The documentary "Big Star: Nothing Can Hurt Me" is still "an unofficial work in progress" according to director Drew Denicola. But that's not stopping he and his partners from rolling it out for a sneak peak at this week's South By Southwest movie and music conferences.
"We really weren't ready for South By Southwest," Denicola tells Billboard.com with a laugh. "We had a two and a half hour cut and we made that an hour and a half. But (SXSW) was really gracious and said they wanted to just see where we were at and have this concert and show. We just want to show what we've been doing and get some audience response to that and continue working."
The Big Star film will be shown on March 15 at Austin's Paramount Theatre, followed by a performance of Big Star's "Third" album with drummer Jody Stephens, the dBs Chris Stamey, former R.E.M. members Mike Mills and Peter Buck, and others. "I'm thrilled we get to do this," says Stephens. "It's not often you get somebody who spends three or four years documenting something you've done over a period of time. It'll be an amazing visual scrapbook and...tell a pretty basic story of all of us getting together and just creating this music that we had a fascination with and the kind of remarkable time we had doing that."
The idea for "Big Star: Nothing Can Hurt Me" was conceived in 2007 and picked up steam when Denicola -- who works at VICE/VBS.tv in New York and helms the ongoing "Natural Soul Brother: The Original Black DJs" project -- was brought on board in 2009, first as an editor then as a director. Due to frontman Alex Chilton's reticence to participate, Denicola says he began thinking about a film that "could be more about the resurgence in interest in the band and what it's like to have a band that's appreciated posthumously rather than in their time. So that was the angle."
Things changed drastically in 2010, however, when Chilton passed away just before that year's South By Southwest. Denicola was planning to film a scheduled Big Star show there as well as panel discussion dedicated to the band, and though he worried that "people might think we were cashing in on Alex's death," he still came to Austin and pushed forward with the movie.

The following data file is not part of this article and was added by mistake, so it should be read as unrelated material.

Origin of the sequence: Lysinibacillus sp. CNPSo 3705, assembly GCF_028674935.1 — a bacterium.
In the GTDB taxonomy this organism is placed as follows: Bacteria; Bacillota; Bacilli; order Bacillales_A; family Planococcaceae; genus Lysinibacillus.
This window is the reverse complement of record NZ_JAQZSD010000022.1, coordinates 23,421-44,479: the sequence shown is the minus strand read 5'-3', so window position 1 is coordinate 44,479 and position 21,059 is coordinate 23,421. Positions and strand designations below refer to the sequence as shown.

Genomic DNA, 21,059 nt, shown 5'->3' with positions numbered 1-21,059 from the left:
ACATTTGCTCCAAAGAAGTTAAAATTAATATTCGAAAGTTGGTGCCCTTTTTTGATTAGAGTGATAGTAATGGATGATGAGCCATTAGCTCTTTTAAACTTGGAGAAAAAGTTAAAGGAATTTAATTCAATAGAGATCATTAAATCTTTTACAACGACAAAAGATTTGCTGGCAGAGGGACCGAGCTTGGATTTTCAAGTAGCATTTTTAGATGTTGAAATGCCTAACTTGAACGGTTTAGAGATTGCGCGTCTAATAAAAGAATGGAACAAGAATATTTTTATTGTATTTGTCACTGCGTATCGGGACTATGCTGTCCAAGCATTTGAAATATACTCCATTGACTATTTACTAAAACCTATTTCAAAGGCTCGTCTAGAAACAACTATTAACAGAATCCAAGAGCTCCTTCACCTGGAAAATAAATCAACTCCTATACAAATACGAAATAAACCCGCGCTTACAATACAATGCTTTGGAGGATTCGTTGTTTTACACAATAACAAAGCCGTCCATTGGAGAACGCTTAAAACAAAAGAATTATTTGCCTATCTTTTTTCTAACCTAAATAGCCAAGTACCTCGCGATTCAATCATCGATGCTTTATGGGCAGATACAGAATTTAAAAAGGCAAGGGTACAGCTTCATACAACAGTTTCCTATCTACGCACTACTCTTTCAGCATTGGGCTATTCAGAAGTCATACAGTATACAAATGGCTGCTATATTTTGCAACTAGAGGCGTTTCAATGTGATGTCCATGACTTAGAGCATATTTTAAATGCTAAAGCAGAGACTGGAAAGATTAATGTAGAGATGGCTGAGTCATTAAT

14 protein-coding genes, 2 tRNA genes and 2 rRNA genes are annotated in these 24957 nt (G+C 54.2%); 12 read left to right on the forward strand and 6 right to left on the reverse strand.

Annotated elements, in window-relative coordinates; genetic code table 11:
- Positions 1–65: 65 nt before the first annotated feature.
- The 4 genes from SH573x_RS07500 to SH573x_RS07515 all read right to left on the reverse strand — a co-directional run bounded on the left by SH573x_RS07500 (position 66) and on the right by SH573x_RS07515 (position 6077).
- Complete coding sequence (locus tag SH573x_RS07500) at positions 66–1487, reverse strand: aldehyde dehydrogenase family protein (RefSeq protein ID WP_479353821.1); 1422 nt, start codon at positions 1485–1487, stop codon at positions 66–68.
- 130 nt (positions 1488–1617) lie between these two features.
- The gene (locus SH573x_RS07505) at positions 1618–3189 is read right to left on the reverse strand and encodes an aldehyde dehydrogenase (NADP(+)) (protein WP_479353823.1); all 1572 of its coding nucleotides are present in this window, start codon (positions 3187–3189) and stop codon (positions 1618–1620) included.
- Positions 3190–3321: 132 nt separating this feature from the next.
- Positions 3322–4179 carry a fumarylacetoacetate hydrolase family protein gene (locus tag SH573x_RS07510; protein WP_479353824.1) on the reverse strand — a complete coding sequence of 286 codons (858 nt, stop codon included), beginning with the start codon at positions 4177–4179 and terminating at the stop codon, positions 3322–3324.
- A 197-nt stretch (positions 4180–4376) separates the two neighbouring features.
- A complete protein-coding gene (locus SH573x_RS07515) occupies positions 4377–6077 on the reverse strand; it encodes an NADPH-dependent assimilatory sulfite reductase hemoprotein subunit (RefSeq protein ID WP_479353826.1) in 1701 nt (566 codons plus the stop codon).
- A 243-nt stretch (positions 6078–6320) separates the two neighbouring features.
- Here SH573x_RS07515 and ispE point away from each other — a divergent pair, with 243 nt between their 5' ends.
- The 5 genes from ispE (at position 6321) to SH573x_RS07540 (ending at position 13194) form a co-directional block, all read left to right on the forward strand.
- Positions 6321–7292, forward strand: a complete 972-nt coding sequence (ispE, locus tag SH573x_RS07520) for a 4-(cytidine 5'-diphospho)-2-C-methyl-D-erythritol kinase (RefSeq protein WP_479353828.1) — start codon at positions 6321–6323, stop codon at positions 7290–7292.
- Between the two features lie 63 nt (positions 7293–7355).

"After that happened, there was just so much talk about the story of Big Star again," Denicola notes. "The resurgence just happened in waves. So we made a screener of the stuff we'd done (at SXSW) and posted it on Kickstarter and got more than twice the amount of money we were asking for." Denicola continued shooting in Big Star's home base of Memphis during the summers of 2010 and 2011, and so far he's amassed an estimated 80-100 hours of footage that includes testimonials from admires such as Mills, Michael Stipe, Matthew Sweet, the Lemonheads' Evan Dando, John Doe, the Meat Puppets' Curt Kirkwood and others. He's hoping to soon get Poison Ivy Rorschach from the Cramps, who Chilton worked with on a couple of singles in 1977, as well as Beatles engineer Geoff Emerick.
Chilton's estate, however, has maintained "complete distance" from the project, according to Denicola.
"I think it's ultimately a story of redemption, and there is tragedy in that," Denicola says of the film. "Big Star traded commercial success in their time for a lasting legacy; it's almost as if they purposefully did that. That's what we want to convey with this. I'm into storytelling; it's not journalism." Stephens adds that "the cool thing about it is the life and times of (Big Star) are really reflected in the three albums we released in the 70s. I'm grateful for how the band has touched people over the years and certainly grateful for getting the e-mails and hearing from all the people who come into the group now. With the exposure over the years the numbers have grown. It's an ever-renewing kind of audience. I don't know of anything quite like it, so if that's called redemption, that's awesome."
As for Big Star's present, Stephens says that as far as he's concerned the group -- which he and Chilton reactivated in 1993 with the Posies' Jon Auer and Ken Stringfellow -- is no longer an active concern. "I wouldn't feel comfortable playing a date as Big Star now," he says. But he does want the music to live and is amenable to special shows like the periodic Stamey-led recreations of "Third" or the European dates he, Auer and Stringfellow played with Dutch musician JB Meyers, doing Big Star's songs.
"I really enjoy playing these songs, so it's just hard to stop," Stephens says. "It's a good time. It's wonderful being part of a band with Jon and Ken, and it was great doing those dates with JB. So I feel perfectly comfortable moving forward and playing the music of Big Star, but not AS Big Star."